comments like "that isn't quite right" to arise. Although disagreements
concerning exact usage of particular words, phrases and spellings will occur,
we recognize and accept this challenge as vital to our educational examination
of Finnish heritage, past and present-Then and Now/Ennen ja Nyt.
We invite you to regard interpretation variables in the same positive light.
Translation is not an exact science. Imagine, for example, how language has
dramatically evolved since the first prehistoric symbols of communication were
scratched onto rocks and then fast forward your thoughts to the current age
of digital cyberspace. FHM will document future discussions of language evolution
as an integral aspect of ongoing Finnish culture studies.
COLLECTING GENEALOGICAL DATA: A dedicated group, affectionately known as the "Genies" have begun collecting, sorting, and cataloging data on the Finnish families that have been so instrumental in settling and imprinting Fairport's rich heritage. FInns have had a tremendous impact on this village in cultural values and actual residency.
We welcome your comments.
Finnish Heritage Museum
The establishment of a new museum in the twenty-first century poses a number
of challenging and interesting questions. There are simultaneous practical problems
to solve and philosophical ideals to pursue. Realistically, it is not feasible
to assemble a large collection of high quality antique artifacts rivaling those
of longer established museums. We can, however, focus on developing smaller
collections and collections previously less popularized. We can also be inspired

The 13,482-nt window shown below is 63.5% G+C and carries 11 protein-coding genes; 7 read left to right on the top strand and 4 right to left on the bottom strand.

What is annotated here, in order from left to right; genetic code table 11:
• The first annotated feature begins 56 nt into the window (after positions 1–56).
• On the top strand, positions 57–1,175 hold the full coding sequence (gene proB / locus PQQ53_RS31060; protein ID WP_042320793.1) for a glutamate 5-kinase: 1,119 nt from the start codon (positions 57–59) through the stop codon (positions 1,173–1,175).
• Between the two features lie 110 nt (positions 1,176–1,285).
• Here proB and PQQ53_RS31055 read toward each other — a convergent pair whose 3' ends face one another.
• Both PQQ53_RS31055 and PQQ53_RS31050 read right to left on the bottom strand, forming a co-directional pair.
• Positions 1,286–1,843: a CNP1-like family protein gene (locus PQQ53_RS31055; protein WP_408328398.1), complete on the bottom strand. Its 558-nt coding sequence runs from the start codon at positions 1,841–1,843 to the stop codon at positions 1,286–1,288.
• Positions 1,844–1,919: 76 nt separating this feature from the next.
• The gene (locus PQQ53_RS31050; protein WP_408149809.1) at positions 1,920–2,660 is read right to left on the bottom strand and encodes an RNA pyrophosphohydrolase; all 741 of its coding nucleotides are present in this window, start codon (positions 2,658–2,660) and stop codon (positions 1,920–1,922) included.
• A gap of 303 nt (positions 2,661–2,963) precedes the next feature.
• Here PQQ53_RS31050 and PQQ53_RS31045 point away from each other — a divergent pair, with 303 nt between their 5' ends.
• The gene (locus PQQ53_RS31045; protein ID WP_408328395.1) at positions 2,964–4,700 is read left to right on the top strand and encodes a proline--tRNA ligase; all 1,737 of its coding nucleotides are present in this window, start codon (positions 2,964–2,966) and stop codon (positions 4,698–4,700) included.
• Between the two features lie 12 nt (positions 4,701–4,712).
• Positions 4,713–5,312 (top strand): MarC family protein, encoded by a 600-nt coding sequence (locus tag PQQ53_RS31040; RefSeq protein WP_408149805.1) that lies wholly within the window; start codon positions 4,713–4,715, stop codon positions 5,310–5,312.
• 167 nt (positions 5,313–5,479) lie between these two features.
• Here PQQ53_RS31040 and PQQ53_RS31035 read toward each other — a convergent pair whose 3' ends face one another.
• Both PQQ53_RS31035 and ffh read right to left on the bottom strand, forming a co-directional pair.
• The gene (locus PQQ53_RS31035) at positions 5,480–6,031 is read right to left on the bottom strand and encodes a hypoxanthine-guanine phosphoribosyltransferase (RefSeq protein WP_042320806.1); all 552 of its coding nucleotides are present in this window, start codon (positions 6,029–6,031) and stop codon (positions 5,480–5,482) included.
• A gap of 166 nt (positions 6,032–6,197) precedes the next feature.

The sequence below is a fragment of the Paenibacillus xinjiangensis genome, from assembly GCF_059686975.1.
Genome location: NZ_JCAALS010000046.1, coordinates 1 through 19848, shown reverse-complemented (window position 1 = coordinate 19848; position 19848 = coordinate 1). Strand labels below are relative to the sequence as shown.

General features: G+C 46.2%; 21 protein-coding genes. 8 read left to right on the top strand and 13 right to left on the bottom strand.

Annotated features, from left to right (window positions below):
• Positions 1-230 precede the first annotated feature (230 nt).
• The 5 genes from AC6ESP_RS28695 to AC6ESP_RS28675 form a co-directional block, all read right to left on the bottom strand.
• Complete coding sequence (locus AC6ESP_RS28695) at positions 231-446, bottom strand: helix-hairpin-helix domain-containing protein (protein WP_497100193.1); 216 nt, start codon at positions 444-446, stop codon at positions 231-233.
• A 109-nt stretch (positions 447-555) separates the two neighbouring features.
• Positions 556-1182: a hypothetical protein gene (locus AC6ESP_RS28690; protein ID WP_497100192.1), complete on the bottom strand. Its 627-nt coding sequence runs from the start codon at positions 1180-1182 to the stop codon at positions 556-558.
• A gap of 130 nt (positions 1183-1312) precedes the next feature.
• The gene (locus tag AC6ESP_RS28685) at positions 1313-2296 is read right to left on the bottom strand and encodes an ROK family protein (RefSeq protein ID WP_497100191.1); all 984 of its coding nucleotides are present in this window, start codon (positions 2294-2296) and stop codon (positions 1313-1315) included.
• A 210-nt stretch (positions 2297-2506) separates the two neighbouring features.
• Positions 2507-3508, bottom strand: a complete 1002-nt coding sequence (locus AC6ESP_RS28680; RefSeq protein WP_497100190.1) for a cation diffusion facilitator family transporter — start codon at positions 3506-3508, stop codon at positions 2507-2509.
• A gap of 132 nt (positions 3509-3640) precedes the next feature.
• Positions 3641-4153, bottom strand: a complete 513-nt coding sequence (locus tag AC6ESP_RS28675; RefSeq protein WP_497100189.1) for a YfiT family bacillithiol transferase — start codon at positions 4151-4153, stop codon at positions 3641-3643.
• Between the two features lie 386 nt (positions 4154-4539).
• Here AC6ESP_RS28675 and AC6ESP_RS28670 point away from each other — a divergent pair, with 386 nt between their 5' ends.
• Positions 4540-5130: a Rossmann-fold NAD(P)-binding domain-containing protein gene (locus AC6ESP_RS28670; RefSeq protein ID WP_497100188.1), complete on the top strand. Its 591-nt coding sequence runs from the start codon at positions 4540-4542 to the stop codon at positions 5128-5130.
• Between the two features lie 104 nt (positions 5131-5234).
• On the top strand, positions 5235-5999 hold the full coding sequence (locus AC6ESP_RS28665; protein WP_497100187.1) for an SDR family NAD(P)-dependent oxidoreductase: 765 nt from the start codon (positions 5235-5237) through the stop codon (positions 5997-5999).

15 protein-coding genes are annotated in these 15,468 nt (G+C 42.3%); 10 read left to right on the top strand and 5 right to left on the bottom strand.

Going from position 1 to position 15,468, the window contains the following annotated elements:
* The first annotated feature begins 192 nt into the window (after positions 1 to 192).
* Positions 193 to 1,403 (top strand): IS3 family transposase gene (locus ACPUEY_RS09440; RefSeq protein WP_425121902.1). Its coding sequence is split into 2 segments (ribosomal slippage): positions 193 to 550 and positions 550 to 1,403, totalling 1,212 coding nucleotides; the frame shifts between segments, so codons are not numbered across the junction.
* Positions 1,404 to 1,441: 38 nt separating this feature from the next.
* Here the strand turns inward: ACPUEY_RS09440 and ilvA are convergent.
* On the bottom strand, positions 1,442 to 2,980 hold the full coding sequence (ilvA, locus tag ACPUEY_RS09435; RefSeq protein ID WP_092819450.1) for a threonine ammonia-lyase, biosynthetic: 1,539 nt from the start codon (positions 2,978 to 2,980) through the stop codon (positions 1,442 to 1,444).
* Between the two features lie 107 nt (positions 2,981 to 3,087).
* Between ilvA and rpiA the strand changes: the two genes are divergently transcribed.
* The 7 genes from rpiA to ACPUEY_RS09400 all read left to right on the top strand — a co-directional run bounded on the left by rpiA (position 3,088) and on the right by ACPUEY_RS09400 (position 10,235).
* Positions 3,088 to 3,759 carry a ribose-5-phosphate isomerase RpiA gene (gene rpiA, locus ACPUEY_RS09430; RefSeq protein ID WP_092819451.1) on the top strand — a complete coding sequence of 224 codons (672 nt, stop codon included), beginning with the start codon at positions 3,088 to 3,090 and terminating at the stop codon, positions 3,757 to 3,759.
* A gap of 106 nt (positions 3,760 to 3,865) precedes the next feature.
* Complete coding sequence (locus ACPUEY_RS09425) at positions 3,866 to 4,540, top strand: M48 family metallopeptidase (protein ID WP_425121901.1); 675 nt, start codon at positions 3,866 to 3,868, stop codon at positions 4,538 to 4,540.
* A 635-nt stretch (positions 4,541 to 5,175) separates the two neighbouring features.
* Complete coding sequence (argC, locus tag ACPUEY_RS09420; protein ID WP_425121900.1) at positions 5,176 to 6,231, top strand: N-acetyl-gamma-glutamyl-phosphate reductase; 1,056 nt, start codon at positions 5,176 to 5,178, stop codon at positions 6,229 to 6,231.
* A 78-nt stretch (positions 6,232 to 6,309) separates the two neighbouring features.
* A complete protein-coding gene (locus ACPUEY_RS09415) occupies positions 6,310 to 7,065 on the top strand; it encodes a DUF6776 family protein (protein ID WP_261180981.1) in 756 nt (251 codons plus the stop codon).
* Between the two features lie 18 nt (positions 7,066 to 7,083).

by the wonderful hopes and dreams of our immigrant ancestry.
They were courageous
people who left the security of family and home in pursuit of a better life.
Each arrived with a tireless work ethic, a strong religious foundation, a belief
in family, and a conviction for the value of a good education. The Finnish immigrant
came to this continent determined to actively participate in its growth. We
intend to celebrate their contributions.
The Finnish Heritage Museum adopted a guiding slogan, which considers
that there is an Old World - New World connection that has significant meaning. "Then and Now / Ennen ja Nyt" is an indication of the museum's
intention to preserve information related to Finnish and Finnish/American heritage
The Finnish Heritage Museum thus has an educational mission. The preservation
of information will require several parallel paths. One path will follow similar
traditional museum collections. Our museum will focus on organizing a variety
of collections through purchase and donation that are related to the Old and
New World connection. A generalized sampling of those collections includes objects
made of textiles, glass, ceramics, wood, and copper.
A second path utilizes twenty-first century technology. This museum website
permits us to easily reach a worldwide audience. Information can be effortlessly
preserved and shared with millions globally. The digital super highway avoids
barriers common to traditional real life exhibitions. Virtual exhibitions do
not put rare objects at risk. They do not require the substantial efforts or
expenses normally associated with packing, travel, insurance, and housing. A
virtual plan offers stimulating innovative possibilities. Hopefully, it will
open a dialog spanning the globe.
Our third pathway involves the development of a Research Library. This will
be accomplished primarily through the donation of books and genealogical data.
The library will be invaluable in planning for actual and virtual collections,
programs, and exhibitions. It will also provide an additional resource to help
preserve cultural and historically relevant facts.
The Finnish Heritage Museum is excited about the future. We invite you
to join us as we begin exploring this fascinating world.
For more information, you may contact FHM through our website: http://FinnishHeritageMuseum.org and/or through email to any of the officers found on the
contact us page or by email.
Regular snail mail can be sent to: Finnish Heritage Museum, Box 1121 301 High Street, Fairport Harbor,
Ohio USA 44077. To reach us by telephone: (440) 352-8301. Best to call on Saturdays between 9 AM and 3 PM.